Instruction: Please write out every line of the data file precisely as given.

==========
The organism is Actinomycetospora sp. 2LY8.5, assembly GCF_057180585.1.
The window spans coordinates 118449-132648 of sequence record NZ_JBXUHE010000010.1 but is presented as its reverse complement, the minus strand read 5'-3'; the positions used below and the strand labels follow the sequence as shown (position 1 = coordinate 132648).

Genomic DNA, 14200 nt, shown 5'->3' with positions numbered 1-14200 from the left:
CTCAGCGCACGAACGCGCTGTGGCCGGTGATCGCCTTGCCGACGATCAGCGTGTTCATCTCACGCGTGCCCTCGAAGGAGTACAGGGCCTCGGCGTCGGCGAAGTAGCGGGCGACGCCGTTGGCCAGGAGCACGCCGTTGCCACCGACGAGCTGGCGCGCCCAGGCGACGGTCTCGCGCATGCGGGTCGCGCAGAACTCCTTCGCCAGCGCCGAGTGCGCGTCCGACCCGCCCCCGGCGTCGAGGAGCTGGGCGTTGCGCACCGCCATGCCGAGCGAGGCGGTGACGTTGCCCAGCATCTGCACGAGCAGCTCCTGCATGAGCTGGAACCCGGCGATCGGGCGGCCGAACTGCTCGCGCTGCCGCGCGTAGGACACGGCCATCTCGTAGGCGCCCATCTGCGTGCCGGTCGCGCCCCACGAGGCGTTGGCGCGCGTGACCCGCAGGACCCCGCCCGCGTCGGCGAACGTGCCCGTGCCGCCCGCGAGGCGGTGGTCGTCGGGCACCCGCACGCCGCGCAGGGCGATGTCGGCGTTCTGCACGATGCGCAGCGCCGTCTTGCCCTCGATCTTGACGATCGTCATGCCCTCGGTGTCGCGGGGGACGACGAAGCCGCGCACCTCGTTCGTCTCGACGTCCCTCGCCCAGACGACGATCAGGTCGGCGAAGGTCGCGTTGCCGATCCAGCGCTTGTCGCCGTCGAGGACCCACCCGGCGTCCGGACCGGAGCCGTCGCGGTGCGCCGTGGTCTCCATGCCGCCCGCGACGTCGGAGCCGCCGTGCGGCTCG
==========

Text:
The organism is Actinomycetospora sp. 2LY8.5, assembly GCF_057180585.1.
The window spans coordinates 118449-132648 of sequence record NZ_JBXUHE010000010.1 but is presented as its reverse complement, the minus strand read 5'-3'; the positions used below and the strand labels follow the sequence as shown (position 1 = coordinate 132648).

Genomic DNA, 14200 nt, shown 5'->3' with positions numbered 1-14200 from the left:
CTCAGCGCACGAACGCGCTGTGGCCGGTGATCGCCTTGCCGACGATCAGCGTGTTCATCTCACGCGTGCCCTCGAAGGAGTACAGGGCCTCGGCGTCGGCGAAGTAGCGGGCGACGCCGTTGGCCAGGAGCACGCCGTTGCCACCGACGAGCTGGCGCGCCCAGGCGACGGTCTCGCGCATGCGGGTCGCGCAGAACTCCTTCGCCAGCGCCGAGTGCGCGTCCGACCCGCCCCCGGCGTCGAGGAGCTGGGCGTTGCGCACCGCCATGCCGAGCGAGGCGGTGACGTTGCCCAGCATCTGCACGAGCAGCTCCTGCATGAGCTGGAACCCGGCGATCGGGCGGCCGAACTGCTCGCGCTGCCGCGCGTAGGACACGGCCATCTCGTAGGCGCCCATCTGCGTGCCGGTCGCGCCCCACGAGGCGTTGGCGCGCGTGACCCGCAGGACCCCGCCCGCGTCGGCGAACGTGCCCGTGCCGCCCGCGAGGCGGTGGTCGTCGGGCACCCGCACGCCGCGCAGGGCGATGTCGGCGTTCTGCACGATGCGCAGCGCCGTCTTGCCCTCGATCTTGACGATCGTCATGCCCTCGGTGTCGCGGGGGACGACGAAGCCGCGCACCTCGTTCGTCTCGACGTCCCTCGCCCAGACGACGATCAGGTCGGCGAAGGTCGCGTTGCCGATCCAGCGCTTGTCGCCGTCGAGGACCCACCCGGCGTCCGGACCGGAGCCGTCGCGGTGCGCCGTGGTCTCCATGCCGCCCGCGACGTCGGAGCCGCCGTGCGGCTCG